Color of Money: Don't be fooled by the word 'sale'
WASHINGTON -- It's the most wonderful time of the year ... for bargain hunters.
Die-hard discount shoppers started hunting for after-Christmas deals before Santa had a chance to put his reindeer back in the stables.
And even as we enter the new year, the stores will still be crowded. You can hear the shrieks of sale excitement from the parking lots as people rush to snag what didn't sell before Christmas.
But in 2018, I want to challenge you to rethink how you view a sale. Consider this: We have been brainwashed to see a sale as a thrilling event. It's not. We've been bamboozled.
Recently, I invited comedian and behavioral economics advocate Jeff Kreisler to join me for an online discussion about his book, "Dollars and Sense: How We Misthink Money and How to Spend Smarter," which challenges a lot of financial assumptions.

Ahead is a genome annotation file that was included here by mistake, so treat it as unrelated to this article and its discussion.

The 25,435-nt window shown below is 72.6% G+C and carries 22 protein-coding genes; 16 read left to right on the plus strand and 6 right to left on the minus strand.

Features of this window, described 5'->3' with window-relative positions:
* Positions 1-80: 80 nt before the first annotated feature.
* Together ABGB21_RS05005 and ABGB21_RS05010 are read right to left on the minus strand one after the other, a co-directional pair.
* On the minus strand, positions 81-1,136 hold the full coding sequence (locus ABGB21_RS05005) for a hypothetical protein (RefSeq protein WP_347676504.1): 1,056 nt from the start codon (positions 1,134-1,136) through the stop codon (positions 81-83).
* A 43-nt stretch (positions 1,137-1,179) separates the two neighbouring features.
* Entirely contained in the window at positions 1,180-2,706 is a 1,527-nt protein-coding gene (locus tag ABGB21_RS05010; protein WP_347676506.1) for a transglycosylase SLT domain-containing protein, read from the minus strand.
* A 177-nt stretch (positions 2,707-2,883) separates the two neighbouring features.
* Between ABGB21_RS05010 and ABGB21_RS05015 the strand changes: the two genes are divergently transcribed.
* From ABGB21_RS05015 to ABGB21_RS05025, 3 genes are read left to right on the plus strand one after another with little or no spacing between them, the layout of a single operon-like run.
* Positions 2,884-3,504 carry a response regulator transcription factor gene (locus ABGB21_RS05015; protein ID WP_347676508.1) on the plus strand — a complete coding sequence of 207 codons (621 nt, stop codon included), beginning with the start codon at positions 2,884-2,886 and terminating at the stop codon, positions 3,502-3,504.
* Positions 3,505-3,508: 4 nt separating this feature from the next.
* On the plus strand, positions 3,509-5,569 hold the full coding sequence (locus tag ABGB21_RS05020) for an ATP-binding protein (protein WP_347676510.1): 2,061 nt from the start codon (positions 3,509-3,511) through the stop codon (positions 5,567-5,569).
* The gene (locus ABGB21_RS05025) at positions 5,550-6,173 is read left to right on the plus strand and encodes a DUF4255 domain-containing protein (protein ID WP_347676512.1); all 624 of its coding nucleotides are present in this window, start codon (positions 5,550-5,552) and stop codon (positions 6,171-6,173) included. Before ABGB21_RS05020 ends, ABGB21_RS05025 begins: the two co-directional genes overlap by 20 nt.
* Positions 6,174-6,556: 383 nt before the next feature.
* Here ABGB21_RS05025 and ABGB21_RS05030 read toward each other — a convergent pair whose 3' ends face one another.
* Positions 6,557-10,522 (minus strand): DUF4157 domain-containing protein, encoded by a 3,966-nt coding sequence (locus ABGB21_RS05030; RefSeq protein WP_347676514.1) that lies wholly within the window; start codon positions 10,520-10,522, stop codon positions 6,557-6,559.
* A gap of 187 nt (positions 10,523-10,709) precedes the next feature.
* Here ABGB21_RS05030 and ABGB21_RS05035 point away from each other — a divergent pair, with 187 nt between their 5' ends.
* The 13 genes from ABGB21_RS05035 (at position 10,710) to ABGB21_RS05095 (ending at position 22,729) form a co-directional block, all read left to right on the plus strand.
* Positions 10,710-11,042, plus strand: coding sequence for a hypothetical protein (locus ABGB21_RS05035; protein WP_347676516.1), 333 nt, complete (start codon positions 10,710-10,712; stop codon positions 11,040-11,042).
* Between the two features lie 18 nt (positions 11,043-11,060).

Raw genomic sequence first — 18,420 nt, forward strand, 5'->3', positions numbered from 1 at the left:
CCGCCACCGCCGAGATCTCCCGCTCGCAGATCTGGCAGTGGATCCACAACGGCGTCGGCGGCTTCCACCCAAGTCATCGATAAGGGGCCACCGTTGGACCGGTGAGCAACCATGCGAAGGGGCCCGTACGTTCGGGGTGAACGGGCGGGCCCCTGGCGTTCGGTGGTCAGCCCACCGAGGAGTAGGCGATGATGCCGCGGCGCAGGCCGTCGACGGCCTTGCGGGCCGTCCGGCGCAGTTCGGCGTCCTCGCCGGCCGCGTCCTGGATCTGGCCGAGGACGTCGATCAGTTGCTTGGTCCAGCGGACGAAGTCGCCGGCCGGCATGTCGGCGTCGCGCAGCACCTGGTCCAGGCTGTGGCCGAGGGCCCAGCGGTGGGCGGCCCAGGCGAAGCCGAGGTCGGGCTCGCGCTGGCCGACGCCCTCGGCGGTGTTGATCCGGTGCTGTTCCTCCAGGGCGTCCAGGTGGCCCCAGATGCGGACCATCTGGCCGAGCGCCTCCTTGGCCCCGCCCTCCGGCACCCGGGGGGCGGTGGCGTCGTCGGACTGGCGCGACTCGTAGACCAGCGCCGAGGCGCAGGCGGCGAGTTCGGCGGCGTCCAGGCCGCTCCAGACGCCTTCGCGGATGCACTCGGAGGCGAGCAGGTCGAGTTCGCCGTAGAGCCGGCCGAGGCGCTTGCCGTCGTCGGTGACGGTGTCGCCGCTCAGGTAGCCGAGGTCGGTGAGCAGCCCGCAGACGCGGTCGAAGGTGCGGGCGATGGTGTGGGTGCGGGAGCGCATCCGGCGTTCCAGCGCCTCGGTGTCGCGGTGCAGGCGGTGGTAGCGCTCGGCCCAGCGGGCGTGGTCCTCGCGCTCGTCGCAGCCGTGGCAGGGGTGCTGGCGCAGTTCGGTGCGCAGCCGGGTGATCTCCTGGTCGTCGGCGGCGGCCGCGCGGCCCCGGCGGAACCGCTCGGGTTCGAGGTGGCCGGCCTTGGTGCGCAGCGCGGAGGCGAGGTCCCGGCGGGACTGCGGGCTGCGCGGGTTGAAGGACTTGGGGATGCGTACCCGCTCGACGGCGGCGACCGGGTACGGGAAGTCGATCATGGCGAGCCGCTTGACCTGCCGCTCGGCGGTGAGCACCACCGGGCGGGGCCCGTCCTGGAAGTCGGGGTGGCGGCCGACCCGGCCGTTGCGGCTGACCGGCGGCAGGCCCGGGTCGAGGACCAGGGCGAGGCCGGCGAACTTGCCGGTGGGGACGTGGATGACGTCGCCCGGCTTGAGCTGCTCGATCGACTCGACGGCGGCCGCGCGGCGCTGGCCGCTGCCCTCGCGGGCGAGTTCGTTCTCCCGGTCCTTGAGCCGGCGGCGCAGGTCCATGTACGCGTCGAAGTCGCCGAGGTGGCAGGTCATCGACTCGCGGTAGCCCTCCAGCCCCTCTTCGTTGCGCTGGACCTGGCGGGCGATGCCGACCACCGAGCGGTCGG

Kreisler and his co-author, behavioral economist Dan Ariely, take on the widely held belief that sales save you money.
"Basically, since it is so hard for us to assess the real value of almost anything, when something is on sale -- when we are presented with a relative valuation -- we take the easy way out and make our decision based upon the sale price," Kreisler and Ariely write.
The authors argue that when we see a sale, we should ignore what the item used to cost. It's irrelevant. Instead, what we should be doing is considering what else we should or could do with the money we might spend on the sale item.
"Think about transactions in terms of opportunity costs by considering more explicitly what we're sacrificing for what we're getting," they write. "Buying a $60 shirt marked down from $100 isn't 'saving $40'; it is spending $60."
During the online chat, one reader remarked that Kreisler's take on sales was a little too radical.